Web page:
Bad Guys Hurricanes and Fatal Flaws

This brings us to a consideration of the kinds of conflicts and opposing forces your characters might face. What could get in the way of the protagonist's reaching her goal? The possibilities are as limitless as your imagination. Frequently the opponent is another character, but not always. Your main character may face impersonal adversaries—events and circumstances that threaten to thwart her efforts to achieve her goal. She could even prove to be her own worst enemy.

For example, in Bharati Mukherjee's story, The Management of Grief, the world of the main character, Shaila, is thrown into upheaval when a plane crash claims the lives of her husband and sons. Shaila's goal is to find some way to come to terms with such an overpowering loss and to move, step by step, into what will become her new life. Her opponents are her own grief and the expectations that others hold about how she should feel and express it.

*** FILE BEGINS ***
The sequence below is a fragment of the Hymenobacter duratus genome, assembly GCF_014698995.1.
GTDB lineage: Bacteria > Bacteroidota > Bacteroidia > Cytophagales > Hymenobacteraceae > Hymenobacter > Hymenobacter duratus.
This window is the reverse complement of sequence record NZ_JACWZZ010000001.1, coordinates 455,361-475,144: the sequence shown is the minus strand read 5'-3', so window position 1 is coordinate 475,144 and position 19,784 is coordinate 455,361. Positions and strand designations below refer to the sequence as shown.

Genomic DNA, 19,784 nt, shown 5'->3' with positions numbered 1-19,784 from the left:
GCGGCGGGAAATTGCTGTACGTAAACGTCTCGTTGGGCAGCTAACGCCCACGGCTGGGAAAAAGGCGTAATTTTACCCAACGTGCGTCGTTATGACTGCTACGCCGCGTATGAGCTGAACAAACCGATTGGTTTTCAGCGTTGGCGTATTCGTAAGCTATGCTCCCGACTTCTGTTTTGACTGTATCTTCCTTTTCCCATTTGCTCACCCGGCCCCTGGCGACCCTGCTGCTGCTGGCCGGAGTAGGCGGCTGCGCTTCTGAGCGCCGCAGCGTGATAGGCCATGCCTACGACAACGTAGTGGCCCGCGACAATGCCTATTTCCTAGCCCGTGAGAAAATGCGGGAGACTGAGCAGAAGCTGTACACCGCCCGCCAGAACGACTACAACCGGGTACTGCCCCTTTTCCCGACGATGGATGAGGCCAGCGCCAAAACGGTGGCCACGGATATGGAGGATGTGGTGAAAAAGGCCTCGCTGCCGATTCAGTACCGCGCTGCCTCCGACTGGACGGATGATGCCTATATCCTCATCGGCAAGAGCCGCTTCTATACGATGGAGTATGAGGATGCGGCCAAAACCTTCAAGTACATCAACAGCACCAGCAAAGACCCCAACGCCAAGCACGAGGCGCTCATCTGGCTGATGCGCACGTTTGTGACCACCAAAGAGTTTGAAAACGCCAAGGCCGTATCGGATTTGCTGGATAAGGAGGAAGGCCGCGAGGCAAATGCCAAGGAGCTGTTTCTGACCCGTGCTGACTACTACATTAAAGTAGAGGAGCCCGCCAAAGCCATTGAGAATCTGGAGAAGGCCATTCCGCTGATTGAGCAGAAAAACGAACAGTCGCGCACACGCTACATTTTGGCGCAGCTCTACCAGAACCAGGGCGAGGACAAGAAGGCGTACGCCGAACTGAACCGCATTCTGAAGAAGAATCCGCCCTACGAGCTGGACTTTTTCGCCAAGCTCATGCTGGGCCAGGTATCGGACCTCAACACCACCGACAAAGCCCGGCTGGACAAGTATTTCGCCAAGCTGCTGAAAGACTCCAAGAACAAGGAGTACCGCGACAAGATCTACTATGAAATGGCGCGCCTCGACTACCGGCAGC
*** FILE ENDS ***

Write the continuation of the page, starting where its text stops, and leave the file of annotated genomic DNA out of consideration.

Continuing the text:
There are four principal types of conflict you can draw upon to set up your story's central struggle and provide the snags and impediments the protagonist must encounter as she tries to resolve it. Three are external, inflicted on her from outside sources. The fourth kind emanates from within. The richest stories develop when internal and external conflicts play against each other. An external conflict sets up a challenge. Does the character meet it with her strengths or her weaknesses? Either way, but particularly in the latter case, she could be setting the stage for a new problem to appear.

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